Big Isle station changes name and relaunches
The disturbance in the Force some old-time broadcasters may have felt July 30 was caused by the change of call letters that date back to 1947.
Hilo's KIPA-AM 620 signed on with those very call letters that year, said Buddy Gordon, son of late owner Hugh Gordon. The younger Gordon also was an owner prior to a sale several years back.
Broadcast call letters with not nearly that much longevity are known in the industry as heritage calls.
The call letters were intended to be welcoming to listeners, as the Hawaiian phrase "E kipa mai" is generally taken as an invitation to visit.
The station is back on the air after a yearlong silence -- under the call letters KHNU.
Making the change "was a tough decision," said Vice President and General Manager Dan Deeb.
However, the decision was made because Mahalo Broadcasting LLC of Arizona, which bought the station last year, planned to take the station in a different direction.
KHNU, or Honu 62, carries a news/talk format at the moment with hosts including Sean Hannity, Dr. Laura Schlessinger and Michael Savage, according to co-owner James Walker.
"Everything will be streamed online eventually," but time-shifting mainland shows for hours-later Hawaii audiences has proved a "technical nightmare," he said.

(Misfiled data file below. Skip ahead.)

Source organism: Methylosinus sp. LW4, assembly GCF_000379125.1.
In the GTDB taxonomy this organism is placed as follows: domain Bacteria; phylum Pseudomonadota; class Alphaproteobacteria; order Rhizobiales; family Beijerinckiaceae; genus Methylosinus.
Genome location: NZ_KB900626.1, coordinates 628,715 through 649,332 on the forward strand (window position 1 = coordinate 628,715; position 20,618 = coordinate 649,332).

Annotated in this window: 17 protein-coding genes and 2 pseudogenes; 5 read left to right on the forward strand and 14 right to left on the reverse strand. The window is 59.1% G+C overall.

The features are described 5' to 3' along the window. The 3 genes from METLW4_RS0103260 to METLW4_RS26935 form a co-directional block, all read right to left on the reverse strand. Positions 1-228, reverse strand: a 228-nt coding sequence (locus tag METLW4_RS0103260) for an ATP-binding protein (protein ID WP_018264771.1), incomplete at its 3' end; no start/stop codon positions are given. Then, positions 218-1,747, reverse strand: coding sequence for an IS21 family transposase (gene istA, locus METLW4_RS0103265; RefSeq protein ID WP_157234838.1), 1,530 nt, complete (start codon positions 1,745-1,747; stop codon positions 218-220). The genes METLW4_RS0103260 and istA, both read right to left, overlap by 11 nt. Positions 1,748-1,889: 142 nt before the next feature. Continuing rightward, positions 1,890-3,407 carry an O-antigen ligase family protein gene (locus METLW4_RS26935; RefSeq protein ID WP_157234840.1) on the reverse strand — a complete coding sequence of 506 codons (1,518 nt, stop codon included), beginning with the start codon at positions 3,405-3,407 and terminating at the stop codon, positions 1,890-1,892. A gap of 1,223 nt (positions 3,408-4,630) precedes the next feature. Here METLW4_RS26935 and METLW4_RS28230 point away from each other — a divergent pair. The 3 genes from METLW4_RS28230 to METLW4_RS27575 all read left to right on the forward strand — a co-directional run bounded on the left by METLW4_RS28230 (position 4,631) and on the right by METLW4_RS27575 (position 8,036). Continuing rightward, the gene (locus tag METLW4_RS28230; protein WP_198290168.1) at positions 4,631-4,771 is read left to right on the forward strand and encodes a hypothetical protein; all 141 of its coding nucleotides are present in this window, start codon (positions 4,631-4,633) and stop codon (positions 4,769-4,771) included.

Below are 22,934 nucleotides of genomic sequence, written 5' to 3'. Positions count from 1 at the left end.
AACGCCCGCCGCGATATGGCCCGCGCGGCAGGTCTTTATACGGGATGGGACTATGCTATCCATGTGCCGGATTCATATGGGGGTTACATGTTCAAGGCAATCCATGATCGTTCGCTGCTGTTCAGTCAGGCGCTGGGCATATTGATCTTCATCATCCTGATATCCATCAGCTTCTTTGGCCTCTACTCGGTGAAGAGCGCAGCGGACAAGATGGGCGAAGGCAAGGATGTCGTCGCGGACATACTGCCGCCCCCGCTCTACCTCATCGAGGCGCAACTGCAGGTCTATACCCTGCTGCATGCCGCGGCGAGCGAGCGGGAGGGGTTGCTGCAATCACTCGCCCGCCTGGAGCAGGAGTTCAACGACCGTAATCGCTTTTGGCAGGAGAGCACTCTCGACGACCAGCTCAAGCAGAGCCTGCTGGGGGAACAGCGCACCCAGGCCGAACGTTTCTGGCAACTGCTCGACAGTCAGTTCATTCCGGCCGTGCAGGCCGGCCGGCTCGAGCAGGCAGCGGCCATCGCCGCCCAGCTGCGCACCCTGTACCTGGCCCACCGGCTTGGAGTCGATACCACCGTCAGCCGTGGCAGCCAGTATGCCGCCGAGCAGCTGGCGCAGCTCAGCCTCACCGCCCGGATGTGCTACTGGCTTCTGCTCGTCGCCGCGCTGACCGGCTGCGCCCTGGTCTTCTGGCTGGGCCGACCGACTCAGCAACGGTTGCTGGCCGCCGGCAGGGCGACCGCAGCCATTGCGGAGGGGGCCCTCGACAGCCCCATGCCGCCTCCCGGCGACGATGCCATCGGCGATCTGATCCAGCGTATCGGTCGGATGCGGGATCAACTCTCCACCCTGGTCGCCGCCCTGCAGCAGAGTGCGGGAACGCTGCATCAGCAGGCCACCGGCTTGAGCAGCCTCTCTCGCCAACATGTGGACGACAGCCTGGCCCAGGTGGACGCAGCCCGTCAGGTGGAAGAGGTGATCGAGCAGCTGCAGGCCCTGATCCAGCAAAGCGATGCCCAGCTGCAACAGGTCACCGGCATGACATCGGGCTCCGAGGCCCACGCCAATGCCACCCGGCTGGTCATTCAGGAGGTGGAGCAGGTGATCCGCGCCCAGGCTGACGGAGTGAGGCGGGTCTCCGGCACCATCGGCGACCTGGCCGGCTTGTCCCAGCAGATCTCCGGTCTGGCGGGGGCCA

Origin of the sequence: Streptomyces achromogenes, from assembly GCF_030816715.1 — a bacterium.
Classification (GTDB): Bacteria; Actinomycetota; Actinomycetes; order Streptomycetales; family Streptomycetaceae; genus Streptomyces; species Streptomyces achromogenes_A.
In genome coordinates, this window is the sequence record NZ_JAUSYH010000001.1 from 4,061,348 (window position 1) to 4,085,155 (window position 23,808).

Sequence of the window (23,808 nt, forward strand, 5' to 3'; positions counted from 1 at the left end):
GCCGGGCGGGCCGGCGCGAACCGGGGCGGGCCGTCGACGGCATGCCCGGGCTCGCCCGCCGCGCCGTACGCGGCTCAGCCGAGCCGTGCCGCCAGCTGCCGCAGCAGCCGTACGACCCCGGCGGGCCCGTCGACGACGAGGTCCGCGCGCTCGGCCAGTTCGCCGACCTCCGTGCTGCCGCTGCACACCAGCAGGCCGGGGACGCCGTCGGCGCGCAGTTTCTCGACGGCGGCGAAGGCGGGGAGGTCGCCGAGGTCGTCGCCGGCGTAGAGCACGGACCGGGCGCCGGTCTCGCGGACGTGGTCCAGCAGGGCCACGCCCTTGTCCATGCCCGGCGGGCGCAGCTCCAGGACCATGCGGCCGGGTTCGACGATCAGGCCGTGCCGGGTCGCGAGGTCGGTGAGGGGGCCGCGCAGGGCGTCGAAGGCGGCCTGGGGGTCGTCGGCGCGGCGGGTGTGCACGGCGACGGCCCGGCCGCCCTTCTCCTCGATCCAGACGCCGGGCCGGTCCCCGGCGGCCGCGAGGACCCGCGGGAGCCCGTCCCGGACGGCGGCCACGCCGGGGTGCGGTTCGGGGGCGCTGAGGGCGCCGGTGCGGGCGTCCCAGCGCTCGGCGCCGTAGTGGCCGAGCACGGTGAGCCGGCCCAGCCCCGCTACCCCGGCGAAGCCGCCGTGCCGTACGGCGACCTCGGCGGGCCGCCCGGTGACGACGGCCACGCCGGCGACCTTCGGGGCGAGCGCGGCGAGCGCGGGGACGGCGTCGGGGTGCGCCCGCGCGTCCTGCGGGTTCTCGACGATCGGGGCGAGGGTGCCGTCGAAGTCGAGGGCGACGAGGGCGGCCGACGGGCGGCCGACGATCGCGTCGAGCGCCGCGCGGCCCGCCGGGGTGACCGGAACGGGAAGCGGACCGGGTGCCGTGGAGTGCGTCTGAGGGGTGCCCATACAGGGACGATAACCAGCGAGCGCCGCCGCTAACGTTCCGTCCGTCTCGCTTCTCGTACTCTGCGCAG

The format is not set in stone, Deeb said. "Right now there are a lot of issues with news-talk ... among them is, what's going to fly on the Big Island versus the mainland."
Honu 62's sister stations are on the FM dial. KHNU, KBGX-FM 105.3 and KKOA-FM 107.7 were purchased a year ago from Skynet Hawaii LLC for $2.1 million.
Skynet owner Tom Troland had to take the AM station dark last July when he lost the lease for its transmitter site.
Mahalo temporarily has resolved the issue pending a permanent resolution, Walker and Deeb said.
In the meantime, Mahalo has taken the former mainland-generated programming for KBGX, or Lava 105, in-house. It plays primarily classic rock, while KKOA's country format comes in via satellite, "but it will be in-house in the very near future," said Deeb.
As for the KIPA call letters, "I'm sure somebody else will use them," Deeb said Wednesday.
Sure enough, Idaho-based Parrott Broadcasting LP reserved KIPA for its Kona FM station shortly after your columnist called Gordon to verify when KIPA first signed on.
Gordon is general manager of Parrott's Hawaii stations, KHBC-AM 1060, KHWI-FM 92.7 and the soon-to-be-KIPA-FM 92.1.
In the interest of disclosure, your columnist's first paying radio job was at KIPA many moons ago.
is a reporter with the Star-Bulletin. Call 529-4747, fax 529-4750 or write to Erika Engle, Honolulu Star-Bulletin, 500 Ala Moana Blvd., No. 7-210, Honolulu, HI 96813. She can also be reached at: email@example.com